1. A single impulse in any one of the central giant fibres of the crayfish is sufficient to evoke a full escape response.

2. Following such a single impulse a search was made for inhibitory processes of similar duration to the driving movement of the escape response.

3. There is no inhibition of flexor motoneurones or muscles to prevent response to impulses in the central giant axons during the escape response. However, following an impulse in any central giant, intracellular recording showed that there is inhibition of excitatory input to the lateral giants in the abdomen. This inhibition suppresses impulse generation for the duration of the escape response.

4. The inhibition coincides with slow, depolarizing potentials in the lateral giants. These have an equilibrium potential between the normal resting potential and the threshold for spike initiation in the lateral giants. During these slow potentials there is a postsynaptic resistance decrease coinciding very closely in time course with the inhibition of excitatory input. The slow potentials are therefore identified as IPSPs (inhibitory postsynaptic potentials) because of their close association with a postsynaptic inhibitory process. This conclusion is endorsed: (a) by the absence of similar slow potentials in the abdominal medial giants which have no excitatory input at this location, and (b) by the diminution of the slow potentials by picrotoxin, a drug known to block inhibition at many crustacean synapses.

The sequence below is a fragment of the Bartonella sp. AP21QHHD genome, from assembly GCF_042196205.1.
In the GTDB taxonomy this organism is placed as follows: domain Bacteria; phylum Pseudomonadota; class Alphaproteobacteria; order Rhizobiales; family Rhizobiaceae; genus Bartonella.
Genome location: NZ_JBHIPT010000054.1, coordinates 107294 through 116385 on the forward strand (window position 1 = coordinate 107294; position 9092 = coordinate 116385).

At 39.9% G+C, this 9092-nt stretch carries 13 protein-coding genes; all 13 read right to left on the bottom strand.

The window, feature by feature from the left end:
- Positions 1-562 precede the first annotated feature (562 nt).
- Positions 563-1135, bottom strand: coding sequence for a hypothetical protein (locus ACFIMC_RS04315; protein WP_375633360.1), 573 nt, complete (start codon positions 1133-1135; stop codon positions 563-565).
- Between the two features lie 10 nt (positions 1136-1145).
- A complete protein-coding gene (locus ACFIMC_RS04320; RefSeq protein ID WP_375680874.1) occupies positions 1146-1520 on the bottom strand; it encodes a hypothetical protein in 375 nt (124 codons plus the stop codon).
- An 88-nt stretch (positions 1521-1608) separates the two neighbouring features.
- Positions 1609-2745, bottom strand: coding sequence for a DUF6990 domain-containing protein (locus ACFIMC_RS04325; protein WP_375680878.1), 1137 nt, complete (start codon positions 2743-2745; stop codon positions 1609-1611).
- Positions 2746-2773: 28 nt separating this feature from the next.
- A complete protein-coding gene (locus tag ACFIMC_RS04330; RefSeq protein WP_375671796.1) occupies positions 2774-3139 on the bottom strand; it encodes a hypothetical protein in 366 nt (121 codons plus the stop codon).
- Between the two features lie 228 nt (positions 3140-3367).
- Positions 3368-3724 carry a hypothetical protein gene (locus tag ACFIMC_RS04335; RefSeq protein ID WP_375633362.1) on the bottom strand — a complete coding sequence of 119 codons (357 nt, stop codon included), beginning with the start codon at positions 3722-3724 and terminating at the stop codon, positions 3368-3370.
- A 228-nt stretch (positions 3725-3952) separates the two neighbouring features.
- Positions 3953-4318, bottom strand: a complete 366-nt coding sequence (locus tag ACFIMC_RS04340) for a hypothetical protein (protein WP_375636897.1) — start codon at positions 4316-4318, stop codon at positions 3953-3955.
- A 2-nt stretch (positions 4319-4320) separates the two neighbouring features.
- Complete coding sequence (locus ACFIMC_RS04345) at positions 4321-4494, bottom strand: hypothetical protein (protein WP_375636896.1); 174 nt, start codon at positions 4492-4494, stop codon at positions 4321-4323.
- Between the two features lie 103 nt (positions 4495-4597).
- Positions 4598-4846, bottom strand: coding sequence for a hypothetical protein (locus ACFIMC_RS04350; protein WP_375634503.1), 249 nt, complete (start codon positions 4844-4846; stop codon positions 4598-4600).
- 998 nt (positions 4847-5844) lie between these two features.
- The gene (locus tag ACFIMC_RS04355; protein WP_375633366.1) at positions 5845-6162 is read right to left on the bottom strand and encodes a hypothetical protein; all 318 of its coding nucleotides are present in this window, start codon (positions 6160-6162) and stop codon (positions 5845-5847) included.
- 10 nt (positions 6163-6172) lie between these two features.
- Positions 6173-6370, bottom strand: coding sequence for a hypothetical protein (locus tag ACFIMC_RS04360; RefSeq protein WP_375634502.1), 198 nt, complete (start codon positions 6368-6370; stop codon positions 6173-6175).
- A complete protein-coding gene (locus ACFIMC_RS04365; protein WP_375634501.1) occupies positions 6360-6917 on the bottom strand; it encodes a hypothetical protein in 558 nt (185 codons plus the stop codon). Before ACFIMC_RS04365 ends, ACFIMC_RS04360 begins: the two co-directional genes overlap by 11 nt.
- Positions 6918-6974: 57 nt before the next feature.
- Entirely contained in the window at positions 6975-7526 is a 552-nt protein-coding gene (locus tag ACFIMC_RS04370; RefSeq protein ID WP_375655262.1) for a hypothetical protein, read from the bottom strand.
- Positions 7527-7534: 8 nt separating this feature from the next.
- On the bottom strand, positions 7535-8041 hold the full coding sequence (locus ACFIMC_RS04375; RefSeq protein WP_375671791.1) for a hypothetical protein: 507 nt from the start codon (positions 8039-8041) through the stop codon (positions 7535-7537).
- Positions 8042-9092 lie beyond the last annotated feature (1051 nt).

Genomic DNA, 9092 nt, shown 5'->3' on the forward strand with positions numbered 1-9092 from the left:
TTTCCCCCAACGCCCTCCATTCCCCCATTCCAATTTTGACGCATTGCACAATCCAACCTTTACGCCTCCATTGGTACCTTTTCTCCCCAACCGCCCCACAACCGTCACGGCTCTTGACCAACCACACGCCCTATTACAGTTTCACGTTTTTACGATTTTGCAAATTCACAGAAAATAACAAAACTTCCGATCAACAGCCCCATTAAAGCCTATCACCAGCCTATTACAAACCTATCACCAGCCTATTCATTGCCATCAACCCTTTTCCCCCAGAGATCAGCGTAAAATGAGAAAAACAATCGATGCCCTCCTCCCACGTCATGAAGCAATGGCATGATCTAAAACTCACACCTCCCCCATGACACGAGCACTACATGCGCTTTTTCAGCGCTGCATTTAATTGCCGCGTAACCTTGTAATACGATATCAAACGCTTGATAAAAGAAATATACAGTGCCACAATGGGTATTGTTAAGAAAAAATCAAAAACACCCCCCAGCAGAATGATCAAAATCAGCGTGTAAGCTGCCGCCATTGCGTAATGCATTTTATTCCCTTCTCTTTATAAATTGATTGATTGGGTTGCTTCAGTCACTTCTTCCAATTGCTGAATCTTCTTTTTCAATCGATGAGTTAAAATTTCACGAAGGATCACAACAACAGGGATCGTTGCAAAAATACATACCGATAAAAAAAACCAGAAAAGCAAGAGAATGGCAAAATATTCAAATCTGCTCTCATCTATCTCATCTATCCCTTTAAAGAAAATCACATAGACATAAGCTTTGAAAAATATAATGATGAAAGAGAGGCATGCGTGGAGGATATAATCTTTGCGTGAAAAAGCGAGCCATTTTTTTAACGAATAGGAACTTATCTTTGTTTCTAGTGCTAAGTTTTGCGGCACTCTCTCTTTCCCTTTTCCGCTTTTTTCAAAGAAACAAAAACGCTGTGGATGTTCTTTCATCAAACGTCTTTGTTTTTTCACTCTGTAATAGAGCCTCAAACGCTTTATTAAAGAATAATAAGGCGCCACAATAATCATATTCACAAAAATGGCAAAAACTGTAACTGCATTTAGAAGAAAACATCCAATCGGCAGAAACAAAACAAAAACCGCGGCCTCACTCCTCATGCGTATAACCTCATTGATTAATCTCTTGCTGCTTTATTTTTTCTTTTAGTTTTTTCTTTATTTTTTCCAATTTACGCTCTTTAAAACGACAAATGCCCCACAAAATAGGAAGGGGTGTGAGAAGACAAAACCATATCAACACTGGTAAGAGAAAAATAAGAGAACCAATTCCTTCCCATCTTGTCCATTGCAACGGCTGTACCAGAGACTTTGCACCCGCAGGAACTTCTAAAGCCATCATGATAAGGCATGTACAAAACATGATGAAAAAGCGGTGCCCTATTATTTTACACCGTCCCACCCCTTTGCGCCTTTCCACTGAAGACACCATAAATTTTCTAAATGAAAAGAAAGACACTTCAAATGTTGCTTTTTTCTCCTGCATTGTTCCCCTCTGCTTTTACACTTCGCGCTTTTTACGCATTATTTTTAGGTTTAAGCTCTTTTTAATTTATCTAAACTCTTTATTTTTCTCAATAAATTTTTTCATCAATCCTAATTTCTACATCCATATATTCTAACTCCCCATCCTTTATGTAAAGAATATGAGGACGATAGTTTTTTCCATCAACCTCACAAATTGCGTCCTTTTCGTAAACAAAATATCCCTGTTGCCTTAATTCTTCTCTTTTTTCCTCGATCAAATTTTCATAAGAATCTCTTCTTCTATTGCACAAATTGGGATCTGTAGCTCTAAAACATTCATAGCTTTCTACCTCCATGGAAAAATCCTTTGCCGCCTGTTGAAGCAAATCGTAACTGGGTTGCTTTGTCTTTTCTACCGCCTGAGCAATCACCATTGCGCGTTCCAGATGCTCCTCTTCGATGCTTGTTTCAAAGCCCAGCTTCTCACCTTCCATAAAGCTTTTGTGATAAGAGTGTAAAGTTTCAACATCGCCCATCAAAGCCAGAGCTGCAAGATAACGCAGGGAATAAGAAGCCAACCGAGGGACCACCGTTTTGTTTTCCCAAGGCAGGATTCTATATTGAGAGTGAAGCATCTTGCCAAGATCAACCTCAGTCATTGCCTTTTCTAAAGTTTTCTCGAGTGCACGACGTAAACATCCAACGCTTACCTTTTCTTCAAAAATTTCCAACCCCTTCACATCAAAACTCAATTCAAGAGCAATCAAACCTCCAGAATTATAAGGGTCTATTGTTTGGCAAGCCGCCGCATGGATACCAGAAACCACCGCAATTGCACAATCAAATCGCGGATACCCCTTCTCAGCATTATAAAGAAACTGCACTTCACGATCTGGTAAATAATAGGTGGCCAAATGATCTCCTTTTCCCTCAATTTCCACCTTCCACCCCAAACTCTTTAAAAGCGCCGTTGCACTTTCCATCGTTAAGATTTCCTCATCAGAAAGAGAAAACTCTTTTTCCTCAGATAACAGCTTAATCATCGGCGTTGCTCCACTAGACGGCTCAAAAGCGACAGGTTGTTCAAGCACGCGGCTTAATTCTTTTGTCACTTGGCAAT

5. When evoked repetitively, even at low frequencies like 0.25 per sec, the IPSPs decrease in amplitude. No other ‘after effects’ of repeated activity were found.

6. Attempts to localize the inhibitory synapses are frustrated by the large space constant of the lateral giants. However, the evidence is compatible with the notion that inhibition originates within each abdominal ganglion. There is occlusion and crossed response decrement between the central giant axons evoking lateral giant inhibition. This suggests that the different presynaptic fibres excite some common inhibitory pathway in each ganglion. Further experiments showed that pathways producing inhibition in one ganglion can be excited in others. Interneuronal arrangements to explain properties of the inhibitory pathways are discussed.

7. Two functions are suggested for the recurrent inhibition in the crayfish lateral giants. First, it may limit the number of impulses that are evoked by a single afferent excitatory volley. Secondly, it may coordinate successive escape responses by suppressing impulse generation in the lateral giants during such responses.

Supported by a Cardiovascular Traineeship from the U.S. Public Health Service.